Every installment was a new distraction, a bit of unlikely warmth to keep me going, like the fuzz that had started growing back on the top of my slappy little head. Only, in the end it didn’t seem to matter, because no matter how hard I tried I still couldn’t manage to stop thinking about her. My Ima. Or more precisely, I could almost trick my mind into other things—divert it down to other bogs—whereas my body refused to have any of it, the separation turning physical now as well.
My bowels were in bits, a rainbow of squirts every time I grazed the toilet bowl. My appetite was annihilated. Not that I wasn’t hungry—my gut would growl something ferocious all day—but by the time dinner came I couldn’t seem to do it; couldn’t bring myself to lift the spoon and gorge on the gray. So instead I would find myself just sitting there in the canteen, hunching over my plate, remembering.
I knew you were special from the moment I was pregnant . . .
The echo of her voice would fill me, the gorgeous countryside lilt. I knew she had grown up on a farm, though she never really liked to talk about it.
The other women all craved cheese when they were expecting, or sometimes even pickles. Or Mary O’Kelly making sandwiches out of coal, the dirty little biddy . . .
I remembered it now word for word, one of her favorite boasts, massaging both our egos with her spindly little hands.
But me, oh no, I was different—I was after getting language cravings! Word pangs! Every time I heard one I would have to find a rhyme. Time. Crime. Mime. Craving. Raving. Misbehaving. And I knew then, pet, that you would be a different kind of baby. A very special kind.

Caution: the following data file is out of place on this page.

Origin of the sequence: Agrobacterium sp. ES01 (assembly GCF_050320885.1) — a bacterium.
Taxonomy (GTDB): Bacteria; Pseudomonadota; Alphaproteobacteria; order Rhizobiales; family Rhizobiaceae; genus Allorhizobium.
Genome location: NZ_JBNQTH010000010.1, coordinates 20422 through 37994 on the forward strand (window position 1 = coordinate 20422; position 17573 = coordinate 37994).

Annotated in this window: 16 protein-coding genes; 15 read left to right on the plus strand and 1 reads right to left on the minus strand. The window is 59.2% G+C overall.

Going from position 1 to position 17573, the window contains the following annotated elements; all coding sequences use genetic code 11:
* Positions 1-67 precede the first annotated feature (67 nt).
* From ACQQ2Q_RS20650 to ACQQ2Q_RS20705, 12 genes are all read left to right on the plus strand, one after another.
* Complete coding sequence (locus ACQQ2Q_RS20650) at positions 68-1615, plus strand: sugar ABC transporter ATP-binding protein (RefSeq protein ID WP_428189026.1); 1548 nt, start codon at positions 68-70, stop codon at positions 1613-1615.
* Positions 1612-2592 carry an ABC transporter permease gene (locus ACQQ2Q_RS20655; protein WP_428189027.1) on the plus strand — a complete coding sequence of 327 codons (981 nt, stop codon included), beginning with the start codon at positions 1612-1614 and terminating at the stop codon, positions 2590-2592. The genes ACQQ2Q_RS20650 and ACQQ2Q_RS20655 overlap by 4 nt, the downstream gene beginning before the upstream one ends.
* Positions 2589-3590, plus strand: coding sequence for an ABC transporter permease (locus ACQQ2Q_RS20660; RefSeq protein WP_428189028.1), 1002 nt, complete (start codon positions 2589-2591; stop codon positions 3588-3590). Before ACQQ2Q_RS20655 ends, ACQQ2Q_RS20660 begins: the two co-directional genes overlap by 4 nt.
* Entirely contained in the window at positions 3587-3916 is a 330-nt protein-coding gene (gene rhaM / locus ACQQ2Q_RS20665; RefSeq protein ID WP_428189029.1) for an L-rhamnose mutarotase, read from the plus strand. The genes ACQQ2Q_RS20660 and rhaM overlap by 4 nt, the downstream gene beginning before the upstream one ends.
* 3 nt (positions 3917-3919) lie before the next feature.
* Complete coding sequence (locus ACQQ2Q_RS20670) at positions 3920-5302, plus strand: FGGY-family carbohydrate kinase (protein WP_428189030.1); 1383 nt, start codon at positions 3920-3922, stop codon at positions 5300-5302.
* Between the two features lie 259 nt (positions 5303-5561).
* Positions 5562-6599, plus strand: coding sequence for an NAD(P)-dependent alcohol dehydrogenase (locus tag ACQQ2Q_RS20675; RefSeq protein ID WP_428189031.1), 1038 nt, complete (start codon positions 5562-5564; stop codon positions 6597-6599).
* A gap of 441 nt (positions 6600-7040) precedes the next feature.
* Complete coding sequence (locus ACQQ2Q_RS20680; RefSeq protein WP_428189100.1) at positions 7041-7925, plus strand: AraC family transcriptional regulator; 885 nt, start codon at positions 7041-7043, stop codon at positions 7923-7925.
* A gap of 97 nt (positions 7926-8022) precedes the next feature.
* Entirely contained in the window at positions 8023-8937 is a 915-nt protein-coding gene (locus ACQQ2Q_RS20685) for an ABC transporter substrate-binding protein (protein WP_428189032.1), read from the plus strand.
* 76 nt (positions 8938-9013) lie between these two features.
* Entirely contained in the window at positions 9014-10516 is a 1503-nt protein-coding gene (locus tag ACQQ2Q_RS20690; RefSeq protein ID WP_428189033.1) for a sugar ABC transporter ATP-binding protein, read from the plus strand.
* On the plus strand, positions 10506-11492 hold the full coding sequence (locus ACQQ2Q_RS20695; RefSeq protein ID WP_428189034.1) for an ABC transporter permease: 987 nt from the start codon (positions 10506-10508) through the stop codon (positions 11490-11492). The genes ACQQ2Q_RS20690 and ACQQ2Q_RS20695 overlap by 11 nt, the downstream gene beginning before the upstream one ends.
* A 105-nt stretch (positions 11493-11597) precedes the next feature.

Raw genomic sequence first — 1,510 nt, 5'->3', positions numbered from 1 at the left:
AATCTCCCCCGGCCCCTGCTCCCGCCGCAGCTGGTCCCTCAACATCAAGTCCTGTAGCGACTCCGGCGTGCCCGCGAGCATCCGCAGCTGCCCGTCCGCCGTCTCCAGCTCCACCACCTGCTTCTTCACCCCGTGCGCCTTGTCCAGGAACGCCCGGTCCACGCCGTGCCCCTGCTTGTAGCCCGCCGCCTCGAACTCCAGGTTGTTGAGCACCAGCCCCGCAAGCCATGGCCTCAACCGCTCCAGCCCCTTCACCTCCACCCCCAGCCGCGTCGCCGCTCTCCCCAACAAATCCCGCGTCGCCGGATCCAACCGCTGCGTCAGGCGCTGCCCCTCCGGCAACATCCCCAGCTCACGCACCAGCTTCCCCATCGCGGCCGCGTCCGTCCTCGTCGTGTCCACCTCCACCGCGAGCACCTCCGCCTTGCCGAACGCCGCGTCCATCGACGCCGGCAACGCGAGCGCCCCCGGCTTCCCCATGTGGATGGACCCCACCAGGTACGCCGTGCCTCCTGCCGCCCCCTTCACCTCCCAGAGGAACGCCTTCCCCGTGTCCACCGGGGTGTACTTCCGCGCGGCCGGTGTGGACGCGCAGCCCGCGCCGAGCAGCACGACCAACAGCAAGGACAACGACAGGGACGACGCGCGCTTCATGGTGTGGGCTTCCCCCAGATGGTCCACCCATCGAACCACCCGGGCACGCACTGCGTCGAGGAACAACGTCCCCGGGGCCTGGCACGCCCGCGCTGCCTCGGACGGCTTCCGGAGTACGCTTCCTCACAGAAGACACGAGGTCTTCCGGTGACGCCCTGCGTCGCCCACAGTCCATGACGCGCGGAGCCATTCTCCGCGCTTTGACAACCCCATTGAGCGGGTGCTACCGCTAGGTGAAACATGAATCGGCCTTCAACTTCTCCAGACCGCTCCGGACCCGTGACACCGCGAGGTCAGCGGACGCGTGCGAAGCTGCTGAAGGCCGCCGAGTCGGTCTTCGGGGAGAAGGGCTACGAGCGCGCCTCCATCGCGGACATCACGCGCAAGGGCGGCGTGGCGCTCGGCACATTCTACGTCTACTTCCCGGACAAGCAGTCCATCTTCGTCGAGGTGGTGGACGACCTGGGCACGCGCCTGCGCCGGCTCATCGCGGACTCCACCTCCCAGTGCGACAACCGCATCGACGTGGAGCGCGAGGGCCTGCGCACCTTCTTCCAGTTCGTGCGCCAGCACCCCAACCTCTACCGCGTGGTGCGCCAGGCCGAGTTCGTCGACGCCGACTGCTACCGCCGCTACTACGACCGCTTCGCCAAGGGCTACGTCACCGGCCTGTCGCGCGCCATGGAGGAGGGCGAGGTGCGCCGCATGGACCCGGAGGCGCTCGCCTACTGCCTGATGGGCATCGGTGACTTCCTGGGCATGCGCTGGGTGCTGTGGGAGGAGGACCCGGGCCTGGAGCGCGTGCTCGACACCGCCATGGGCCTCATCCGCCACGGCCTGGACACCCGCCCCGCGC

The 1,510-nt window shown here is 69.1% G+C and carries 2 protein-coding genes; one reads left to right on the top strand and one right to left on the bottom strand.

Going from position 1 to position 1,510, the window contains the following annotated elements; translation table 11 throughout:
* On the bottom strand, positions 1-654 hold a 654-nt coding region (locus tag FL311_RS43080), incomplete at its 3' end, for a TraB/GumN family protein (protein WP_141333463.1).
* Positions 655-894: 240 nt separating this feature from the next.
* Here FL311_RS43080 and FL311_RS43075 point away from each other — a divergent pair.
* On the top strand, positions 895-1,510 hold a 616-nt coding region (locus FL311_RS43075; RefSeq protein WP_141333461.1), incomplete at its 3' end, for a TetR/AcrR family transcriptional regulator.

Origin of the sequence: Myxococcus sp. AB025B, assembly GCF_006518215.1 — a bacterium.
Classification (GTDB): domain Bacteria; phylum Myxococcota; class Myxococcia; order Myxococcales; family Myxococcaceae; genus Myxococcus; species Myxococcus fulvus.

Back in Montague House I stared down at my dinner.
I stirred my soup. The skin on the top puckered like an elbow.
Other times I would remember the year I had gone through a strict phase of only eating my food in alphabetical order:
Or sometimes only in an order that meant something:
Spelled out on a plate that only she and I understood. We would giggle like gobshites, gone on it for hours, until Abba would bang his fist down on the table and scream at us to stop.
“Kike!” Sister Monica bellowed now across the canteen. “Eat your fecking grub.”
Or there was this one time, a year after my bar mitzvah, when I caught my mother crying in the kitchen. She was doubled over the counter halfway between the dairy utensil cupboard and the meat utensil cupboard (because of course, the two aren’t supposed to mix—something about the life force between an Ima and a child). I was right beside her before she even realized, and then she got all flustered, blaming her tears on the onions, so to be funny I took out a flashcard and wrote: THANKS SHALLOT, to try and make her smile. But it only seemed to make her blub even harder, the joke somehow lost in the telling.
I think that was the first time I realized just how much I had given up.
Ruth Gilligan is a novelist, journalist, and academic from Ireland, currently living in London. A graduate of Cambridge, Yale, East Anglia, and Exeter Universities, she contributes regular literary reviews to the Guardian, LA Review of Books, Irish Independent, and Times Literary Supplement. Her latest novel is Nine Folds Make a Paper Swan, published in January 2017 by Tin House.